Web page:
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Guide To NIST, July 1998
Electron Paramagnetic Resonance Facility


NIST is leading a national and international effort in electron paramagnetic resonance (EPR) dosimetry for measuring ionizing radiation. Paramagnetic centers (molecules or atoms with unpaired electrons) are produced by the action of radiation on materials. In the EPR measurement, irradiated materials are placed in a magnetic field and electron spin transitions are induced by an electromagnetic field of the appropriate frequency (typically in the GHz range). EPR is used as a non-destructive probe of the structure and concentration of paramagnetic centers. The centers created by ionizing radiation are proportional to the absorbed dose and provide a sensitive and versatile measurement method.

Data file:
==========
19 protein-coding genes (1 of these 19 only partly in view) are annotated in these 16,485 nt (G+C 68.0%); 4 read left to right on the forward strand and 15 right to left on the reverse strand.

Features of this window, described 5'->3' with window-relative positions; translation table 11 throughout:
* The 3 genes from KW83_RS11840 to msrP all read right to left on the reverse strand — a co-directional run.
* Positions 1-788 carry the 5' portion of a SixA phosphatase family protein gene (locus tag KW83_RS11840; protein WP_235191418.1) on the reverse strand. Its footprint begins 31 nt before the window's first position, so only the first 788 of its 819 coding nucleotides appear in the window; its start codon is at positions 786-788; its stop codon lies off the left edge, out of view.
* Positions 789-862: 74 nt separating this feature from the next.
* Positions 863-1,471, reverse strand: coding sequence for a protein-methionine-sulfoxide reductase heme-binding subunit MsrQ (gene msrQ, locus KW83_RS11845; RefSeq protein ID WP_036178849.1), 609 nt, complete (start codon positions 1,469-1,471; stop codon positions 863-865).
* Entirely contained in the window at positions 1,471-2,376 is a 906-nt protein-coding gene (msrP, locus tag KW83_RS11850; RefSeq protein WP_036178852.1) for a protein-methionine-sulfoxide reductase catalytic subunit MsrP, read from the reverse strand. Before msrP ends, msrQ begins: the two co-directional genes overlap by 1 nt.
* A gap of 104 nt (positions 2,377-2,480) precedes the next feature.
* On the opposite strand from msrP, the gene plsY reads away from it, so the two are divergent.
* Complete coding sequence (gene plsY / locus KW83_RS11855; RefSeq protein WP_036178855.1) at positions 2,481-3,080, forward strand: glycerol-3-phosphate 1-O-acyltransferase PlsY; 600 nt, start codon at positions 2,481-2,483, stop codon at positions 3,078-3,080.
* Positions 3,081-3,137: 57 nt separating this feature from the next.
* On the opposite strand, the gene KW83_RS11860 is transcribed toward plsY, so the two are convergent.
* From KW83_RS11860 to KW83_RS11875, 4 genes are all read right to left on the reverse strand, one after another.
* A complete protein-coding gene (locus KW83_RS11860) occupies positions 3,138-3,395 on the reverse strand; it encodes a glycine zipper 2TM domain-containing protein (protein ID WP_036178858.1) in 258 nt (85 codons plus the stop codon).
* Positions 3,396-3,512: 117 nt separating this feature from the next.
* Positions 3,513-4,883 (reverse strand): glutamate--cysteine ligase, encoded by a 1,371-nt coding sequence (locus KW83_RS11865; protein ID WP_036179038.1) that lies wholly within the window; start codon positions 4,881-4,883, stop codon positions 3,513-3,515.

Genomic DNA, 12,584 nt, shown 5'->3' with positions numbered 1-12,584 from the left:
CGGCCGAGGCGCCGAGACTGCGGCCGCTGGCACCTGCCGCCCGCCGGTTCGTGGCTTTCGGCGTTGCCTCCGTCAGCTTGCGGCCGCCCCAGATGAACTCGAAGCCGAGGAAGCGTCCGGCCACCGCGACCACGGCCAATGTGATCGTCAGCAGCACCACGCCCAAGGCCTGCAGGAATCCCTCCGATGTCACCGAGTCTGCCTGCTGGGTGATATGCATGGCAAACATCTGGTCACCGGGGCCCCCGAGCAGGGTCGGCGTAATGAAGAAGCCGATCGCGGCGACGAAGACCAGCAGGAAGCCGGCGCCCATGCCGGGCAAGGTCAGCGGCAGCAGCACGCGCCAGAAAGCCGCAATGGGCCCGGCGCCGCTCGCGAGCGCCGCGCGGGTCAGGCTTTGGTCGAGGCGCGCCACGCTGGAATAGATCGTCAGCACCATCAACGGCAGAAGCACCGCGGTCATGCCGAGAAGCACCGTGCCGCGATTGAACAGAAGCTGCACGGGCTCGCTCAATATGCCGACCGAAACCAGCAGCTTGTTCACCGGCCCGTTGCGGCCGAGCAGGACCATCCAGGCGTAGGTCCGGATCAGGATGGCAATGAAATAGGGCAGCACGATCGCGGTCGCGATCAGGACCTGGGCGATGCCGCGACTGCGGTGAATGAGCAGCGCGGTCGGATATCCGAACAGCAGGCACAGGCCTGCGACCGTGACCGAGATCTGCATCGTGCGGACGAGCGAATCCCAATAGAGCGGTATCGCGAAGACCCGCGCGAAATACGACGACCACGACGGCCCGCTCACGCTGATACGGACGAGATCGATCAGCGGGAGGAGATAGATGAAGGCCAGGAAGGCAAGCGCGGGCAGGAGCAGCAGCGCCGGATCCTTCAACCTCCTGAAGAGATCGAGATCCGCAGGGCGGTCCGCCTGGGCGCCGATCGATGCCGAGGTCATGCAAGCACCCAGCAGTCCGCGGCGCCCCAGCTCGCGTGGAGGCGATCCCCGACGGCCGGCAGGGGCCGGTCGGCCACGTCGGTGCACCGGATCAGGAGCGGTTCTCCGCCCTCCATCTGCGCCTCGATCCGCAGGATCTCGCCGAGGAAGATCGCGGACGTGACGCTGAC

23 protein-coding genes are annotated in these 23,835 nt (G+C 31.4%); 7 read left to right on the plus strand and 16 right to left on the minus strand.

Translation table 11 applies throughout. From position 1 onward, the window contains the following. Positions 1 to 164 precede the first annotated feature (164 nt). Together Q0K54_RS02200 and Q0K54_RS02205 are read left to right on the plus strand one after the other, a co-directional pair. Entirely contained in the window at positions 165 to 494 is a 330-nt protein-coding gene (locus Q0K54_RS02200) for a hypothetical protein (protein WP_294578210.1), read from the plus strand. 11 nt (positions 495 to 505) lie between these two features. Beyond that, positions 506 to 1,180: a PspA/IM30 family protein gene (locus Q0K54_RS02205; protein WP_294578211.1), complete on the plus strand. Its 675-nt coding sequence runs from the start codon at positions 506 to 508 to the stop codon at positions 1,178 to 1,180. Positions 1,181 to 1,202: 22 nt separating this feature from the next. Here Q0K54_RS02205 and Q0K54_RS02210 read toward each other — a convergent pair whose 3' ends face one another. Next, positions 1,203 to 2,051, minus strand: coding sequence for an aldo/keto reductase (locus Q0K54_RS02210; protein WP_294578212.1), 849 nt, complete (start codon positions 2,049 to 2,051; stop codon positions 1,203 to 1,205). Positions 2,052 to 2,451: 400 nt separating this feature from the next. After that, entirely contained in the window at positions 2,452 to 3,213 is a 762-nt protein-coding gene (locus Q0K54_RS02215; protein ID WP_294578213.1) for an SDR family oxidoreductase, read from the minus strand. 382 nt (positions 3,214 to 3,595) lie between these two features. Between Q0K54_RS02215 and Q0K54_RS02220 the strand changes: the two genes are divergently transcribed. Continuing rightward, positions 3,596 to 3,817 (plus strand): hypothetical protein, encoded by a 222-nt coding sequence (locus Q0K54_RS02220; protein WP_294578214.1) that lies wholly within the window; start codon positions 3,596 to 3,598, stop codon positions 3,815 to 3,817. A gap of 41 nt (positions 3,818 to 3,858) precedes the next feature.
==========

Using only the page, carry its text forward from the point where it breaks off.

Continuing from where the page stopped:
Capabilities: The EPR dosimetry facility is supported by three state-of-the-art X-band EPR spectrometers capable of measuring radiation effects on a wide range of materials from inorganic semiconductors to biological tissues. The data acquisition system provides full computer control of all spectrometer functions, including real-time spectral display and rapid acquisition scan to analyze rapidly decaying signals. The data acquisition system is interfaced with an advanced data analysis station for data manipulation and is capable of simulating and deconvoluting multi-component spectra.

Applications: EPR dosimetry is operable over many orders of magnitude in absorbed dose (10-2 Gy to 105 Gy) and impacts many facets of society and industry. Areas of application include:

The EPR facility also serves as a fully functional, materials research facility for analyzing radiation effects on semiconductors, optical fibers, functional polymers, and composites.

Alanine dosimeters from around the world
Availability: The EPR facility is available for collaborative research by researchers from industry, academia, and other government agencies under the supervision of NIST staff.

Contact: Marc F. Desrosiers

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Online: May 1997   -   Last update: August, 1998